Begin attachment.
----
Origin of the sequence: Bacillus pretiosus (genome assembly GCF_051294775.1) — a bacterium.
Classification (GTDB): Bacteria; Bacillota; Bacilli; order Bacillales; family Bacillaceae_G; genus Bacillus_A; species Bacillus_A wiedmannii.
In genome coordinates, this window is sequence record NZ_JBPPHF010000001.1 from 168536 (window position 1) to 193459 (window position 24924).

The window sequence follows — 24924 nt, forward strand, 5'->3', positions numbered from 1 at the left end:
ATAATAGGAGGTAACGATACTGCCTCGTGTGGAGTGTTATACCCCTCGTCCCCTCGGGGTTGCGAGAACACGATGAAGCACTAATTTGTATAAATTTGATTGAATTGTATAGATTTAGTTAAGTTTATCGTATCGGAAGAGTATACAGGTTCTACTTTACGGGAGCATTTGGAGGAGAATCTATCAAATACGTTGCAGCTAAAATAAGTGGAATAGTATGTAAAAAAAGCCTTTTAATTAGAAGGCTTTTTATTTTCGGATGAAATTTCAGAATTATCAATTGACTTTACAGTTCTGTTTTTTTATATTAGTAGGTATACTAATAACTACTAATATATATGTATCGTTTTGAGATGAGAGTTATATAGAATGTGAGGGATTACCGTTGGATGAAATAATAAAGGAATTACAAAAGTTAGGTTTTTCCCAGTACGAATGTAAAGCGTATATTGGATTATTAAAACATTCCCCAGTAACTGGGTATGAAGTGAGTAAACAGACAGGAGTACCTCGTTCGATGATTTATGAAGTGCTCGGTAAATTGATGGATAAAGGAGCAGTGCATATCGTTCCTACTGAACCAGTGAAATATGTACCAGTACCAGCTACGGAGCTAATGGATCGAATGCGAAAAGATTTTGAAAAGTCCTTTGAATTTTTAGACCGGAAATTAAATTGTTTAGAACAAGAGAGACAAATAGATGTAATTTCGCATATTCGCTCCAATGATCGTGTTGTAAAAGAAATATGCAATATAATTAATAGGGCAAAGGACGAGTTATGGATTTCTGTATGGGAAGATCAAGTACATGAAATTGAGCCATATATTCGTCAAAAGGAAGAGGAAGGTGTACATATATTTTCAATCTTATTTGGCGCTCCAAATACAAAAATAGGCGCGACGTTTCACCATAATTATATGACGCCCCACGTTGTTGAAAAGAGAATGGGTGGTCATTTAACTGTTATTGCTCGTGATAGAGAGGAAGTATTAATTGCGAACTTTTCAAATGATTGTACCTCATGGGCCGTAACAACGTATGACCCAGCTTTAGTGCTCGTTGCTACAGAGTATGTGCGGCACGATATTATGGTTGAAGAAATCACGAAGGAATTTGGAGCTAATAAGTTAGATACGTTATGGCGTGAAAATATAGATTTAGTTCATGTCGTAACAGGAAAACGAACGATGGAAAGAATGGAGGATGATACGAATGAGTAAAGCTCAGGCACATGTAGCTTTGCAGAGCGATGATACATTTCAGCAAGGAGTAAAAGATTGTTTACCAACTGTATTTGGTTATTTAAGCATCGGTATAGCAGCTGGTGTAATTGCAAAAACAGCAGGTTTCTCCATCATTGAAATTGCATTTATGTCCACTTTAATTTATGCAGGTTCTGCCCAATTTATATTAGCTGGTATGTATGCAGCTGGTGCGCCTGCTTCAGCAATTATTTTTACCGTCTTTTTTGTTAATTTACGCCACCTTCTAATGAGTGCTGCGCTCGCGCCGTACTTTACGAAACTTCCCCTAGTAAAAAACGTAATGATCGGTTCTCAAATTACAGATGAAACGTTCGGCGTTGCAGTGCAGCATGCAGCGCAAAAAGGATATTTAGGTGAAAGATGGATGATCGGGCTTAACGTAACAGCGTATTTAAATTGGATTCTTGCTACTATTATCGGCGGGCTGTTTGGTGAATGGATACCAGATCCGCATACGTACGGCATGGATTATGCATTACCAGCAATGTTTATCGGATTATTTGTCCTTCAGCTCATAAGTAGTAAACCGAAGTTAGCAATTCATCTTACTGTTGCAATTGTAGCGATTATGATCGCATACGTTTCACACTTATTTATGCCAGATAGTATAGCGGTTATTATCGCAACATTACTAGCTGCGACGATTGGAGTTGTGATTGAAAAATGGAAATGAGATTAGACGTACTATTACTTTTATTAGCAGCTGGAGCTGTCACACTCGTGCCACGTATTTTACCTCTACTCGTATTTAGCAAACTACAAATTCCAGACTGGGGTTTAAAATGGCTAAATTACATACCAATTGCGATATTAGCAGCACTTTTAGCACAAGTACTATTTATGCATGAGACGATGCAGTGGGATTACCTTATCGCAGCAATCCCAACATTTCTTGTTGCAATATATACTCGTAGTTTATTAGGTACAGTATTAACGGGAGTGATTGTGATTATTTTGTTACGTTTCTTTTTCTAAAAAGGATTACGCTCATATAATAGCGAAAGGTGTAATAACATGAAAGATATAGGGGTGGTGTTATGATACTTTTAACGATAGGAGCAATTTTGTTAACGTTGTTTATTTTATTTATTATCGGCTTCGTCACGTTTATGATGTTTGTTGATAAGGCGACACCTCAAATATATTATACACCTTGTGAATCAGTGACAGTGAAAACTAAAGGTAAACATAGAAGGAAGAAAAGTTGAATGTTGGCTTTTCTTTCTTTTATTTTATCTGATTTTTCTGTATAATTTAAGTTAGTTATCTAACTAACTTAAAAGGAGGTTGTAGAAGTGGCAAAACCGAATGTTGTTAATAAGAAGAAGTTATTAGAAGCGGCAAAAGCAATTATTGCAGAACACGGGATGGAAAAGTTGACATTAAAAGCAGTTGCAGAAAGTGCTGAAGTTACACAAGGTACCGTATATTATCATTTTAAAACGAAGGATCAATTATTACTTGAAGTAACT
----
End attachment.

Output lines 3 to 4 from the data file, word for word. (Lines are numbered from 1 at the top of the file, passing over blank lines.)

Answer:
In genome coordinates, this window is sequence record NZ_JBPPHF010000001.1 from 168536 (window position 1) to 193459 (window position 24924).

The window sequence follows — 24924 nt, forward strand, 5'->3', positions numbered from 1 at the left end: